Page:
“The shoe and accessory business is fabulous. In shoes, Stuart Weitzman remains our top seller, along with Donald Pliner, Graye and Sigerson Morrison. In accessories, Kate Spade bags are out of control and it’s the fourth or fifth year. We also sell a lot of Perla handbags. In jewelry, we continue to do well with Michael Dawkins and Jeannine Payer. Meredith Frederick has been a great new resource with crochet-woven bracelets in gold, silver and semiprecious stones. We had an incredible trunk show with Elizabeth Showers — we did about $12,000 in stock and took orders for $17,000, and her things are not that expensive.
“I think the beautiful, feminine lady-like look with two-piece dressing will go forward. They keep saying the suit is coming back, but I’m not buying a lot yet. I’ll buy interesting suits but I just don’t need basic suits; there is no request or need for it. An exception is Yansi Fugel’s microfiber line, which does continue to sell for me to women who need suits for work and travel.”
Bob Benham, president, Balliet’s, Oklahoma City, Okla.:
“We use Dallas primarily for bridge and special occasion. At market, we’d like to see more of what we’re seeing for fall — chic, sophisticated and ladylike clothes. Femininity is important.
“Social occasion is explosive now. We’ve moved more strongly into social occasion at Balliet’s in the last year. Sportswear is so competitive, even when you’ve got exclusives. Social occasion is a way to differentiate and bring more focus on the store. Women are coming here to dress up. We’ve gone from three social lifestyle departments to six departments, and we cater to an incredibly broad age range. There’s a big difference between a covered MOB dress and a gorgeous prom dress. Social occasion also is allowing us to attract a younger customer. For fall, we’re selling longer, ornamented dresses. We’re also doing pageant dresses. We’re doing well now with ABS, Jovani by Sheri Hill, Rex Lester, Tadashi, Gilar.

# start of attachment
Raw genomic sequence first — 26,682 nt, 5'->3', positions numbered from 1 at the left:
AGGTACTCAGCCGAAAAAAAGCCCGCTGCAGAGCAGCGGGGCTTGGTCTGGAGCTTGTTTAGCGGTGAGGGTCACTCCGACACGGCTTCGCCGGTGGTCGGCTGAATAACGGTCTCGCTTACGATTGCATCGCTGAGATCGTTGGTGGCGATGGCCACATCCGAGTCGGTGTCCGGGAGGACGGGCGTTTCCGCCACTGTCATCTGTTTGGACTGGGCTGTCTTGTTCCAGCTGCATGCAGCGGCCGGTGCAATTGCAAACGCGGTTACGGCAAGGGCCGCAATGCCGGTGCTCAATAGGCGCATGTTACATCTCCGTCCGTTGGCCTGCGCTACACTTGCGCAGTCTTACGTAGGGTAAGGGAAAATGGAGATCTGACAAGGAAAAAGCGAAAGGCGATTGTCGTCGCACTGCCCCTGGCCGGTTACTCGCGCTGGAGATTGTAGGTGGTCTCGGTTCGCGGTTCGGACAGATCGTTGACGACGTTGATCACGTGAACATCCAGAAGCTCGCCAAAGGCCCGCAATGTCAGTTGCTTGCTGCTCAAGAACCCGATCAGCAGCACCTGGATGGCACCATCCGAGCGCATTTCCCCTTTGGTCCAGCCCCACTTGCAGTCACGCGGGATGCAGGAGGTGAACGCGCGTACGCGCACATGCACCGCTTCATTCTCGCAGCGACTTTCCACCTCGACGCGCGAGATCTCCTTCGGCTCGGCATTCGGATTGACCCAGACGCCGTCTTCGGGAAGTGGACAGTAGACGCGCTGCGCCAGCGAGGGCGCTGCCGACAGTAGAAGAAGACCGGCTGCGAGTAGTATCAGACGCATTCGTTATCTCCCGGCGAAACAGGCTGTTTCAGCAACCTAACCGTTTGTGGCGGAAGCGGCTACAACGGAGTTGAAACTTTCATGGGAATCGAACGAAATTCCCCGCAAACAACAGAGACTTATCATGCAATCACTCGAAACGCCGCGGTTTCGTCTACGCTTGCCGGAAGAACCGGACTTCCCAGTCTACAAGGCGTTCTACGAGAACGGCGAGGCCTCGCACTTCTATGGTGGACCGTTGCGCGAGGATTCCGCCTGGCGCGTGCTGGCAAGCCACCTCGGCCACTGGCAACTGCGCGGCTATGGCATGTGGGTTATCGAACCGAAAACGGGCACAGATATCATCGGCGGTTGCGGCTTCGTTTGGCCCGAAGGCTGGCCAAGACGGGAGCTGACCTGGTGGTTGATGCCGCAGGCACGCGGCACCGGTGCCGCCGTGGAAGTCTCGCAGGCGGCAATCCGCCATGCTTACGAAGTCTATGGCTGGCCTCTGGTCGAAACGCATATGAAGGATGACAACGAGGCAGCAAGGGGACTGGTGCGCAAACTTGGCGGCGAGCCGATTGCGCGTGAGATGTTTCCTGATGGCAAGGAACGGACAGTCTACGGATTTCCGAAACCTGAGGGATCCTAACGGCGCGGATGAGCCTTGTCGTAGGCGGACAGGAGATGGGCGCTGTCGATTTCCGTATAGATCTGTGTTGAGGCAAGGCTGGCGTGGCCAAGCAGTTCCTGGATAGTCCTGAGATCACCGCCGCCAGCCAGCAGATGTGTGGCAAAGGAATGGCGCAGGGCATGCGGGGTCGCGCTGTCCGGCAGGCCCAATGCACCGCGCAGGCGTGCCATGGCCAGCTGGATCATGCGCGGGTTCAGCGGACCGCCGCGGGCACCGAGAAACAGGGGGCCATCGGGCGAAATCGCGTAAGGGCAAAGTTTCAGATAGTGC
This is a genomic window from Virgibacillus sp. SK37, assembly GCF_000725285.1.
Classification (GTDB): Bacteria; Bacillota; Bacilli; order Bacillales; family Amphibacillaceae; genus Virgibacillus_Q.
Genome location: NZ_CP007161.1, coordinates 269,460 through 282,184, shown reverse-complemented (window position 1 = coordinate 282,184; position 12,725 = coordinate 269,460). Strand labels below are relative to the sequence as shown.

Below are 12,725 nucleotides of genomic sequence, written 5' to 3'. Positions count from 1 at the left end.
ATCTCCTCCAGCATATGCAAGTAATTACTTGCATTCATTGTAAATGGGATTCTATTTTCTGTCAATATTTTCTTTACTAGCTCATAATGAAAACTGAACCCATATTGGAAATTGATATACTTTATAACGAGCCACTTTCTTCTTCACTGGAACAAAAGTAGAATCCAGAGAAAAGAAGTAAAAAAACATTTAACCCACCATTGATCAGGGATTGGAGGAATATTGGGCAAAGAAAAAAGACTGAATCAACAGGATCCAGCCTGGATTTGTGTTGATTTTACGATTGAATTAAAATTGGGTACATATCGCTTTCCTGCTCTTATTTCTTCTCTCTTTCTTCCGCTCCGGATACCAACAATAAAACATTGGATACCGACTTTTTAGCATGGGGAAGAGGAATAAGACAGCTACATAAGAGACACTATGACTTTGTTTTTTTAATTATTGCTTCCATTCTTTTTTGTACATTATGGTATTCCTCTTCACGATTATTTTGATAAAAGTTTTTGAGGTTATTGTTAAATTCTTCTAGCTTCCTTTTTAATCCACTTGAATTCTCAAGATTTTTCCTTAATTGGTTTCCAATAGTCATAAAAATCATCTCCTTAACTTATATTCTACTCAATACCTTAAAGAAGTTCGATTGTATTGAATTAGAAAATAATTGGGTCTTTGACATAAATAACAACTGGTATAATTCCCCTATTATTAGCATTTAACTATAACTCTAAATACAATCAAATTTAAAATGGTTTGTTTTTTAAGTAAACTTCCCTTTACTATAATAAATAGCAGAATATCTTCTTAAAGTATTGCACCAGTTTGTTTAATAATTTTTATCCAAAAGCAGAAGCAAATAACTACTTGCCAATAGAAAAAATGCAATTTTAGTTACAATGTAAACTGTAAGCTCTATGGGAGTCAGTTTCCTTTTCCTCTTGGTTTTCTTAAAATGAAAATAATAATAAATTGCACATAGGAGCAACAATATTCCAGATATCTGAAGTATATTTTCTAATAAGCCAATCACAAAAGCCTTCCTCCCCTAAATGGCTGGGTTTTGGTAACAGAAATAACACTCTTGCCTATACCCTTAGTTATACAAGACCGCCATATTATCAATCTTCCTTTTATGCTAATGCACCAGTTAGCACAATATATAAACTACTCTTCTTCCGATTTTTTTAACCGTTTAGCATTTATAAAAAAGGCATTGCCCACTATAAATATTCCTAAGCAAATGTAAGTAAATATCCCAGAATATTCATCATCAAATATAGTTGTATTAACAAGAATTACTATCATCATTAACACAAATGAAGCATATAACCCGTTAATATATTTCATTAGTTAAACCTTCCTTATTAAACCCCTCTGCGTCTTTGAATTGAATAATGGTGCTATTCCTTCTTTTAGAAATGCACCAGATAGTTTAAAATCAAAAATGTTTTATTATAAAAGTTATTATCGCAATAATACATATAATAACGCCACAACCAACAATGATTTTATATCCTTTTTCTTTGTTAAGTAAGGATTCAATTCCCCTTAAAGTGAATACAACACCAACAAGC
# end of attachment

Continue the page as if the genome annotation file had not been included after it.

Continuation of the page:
“For spring in social occasion, the action continues to be in long dresses. Customers are going for glamor, head to toe, with beautiful jewelry and exquisite shoes, which have become a powerful accessory — and business.
“Our budget is definitely up for spring. We’re looking at an increase of at least 8 to 10 percent.”
Ron LeGuin, owner, Susan Marie’s, Salado, Tex.:
“We’re shopping for shipments with March, April and May receipts. We’ve already booked early deliveries. We’re probably going to be spending a lot of dollars in bottoms and tops. We’ve seen the bottoms business escalate. It’s because of the capris. They’re not dead.
“We do a lot of sportswear, and styles cut from silk doupioni are driving the business right now. We were fortunate last spring to find a new company that specialized in silk doupioni called LisBeth, and it’s wildly popular. Even sales reps are coming in and seeing it and asking where we got it.
“Salado is a little resort town, so we carry, and will be searching the market for, a range of social occasion styles. For fall, Sue Wong is a bestseller in social occasion. It’s an unusual look with interesting styling and details. Customers come to us for what they can’t find in the malls. At market, we look for the unusual. We do really well with bare social occasion as long as it has a shawl to go with it.
“Our budget is planned up for October. It reflects better business at the store and terrific fashions in the market. Spring is also a longer selling season. You can risk more in spring and summer rather than fall.”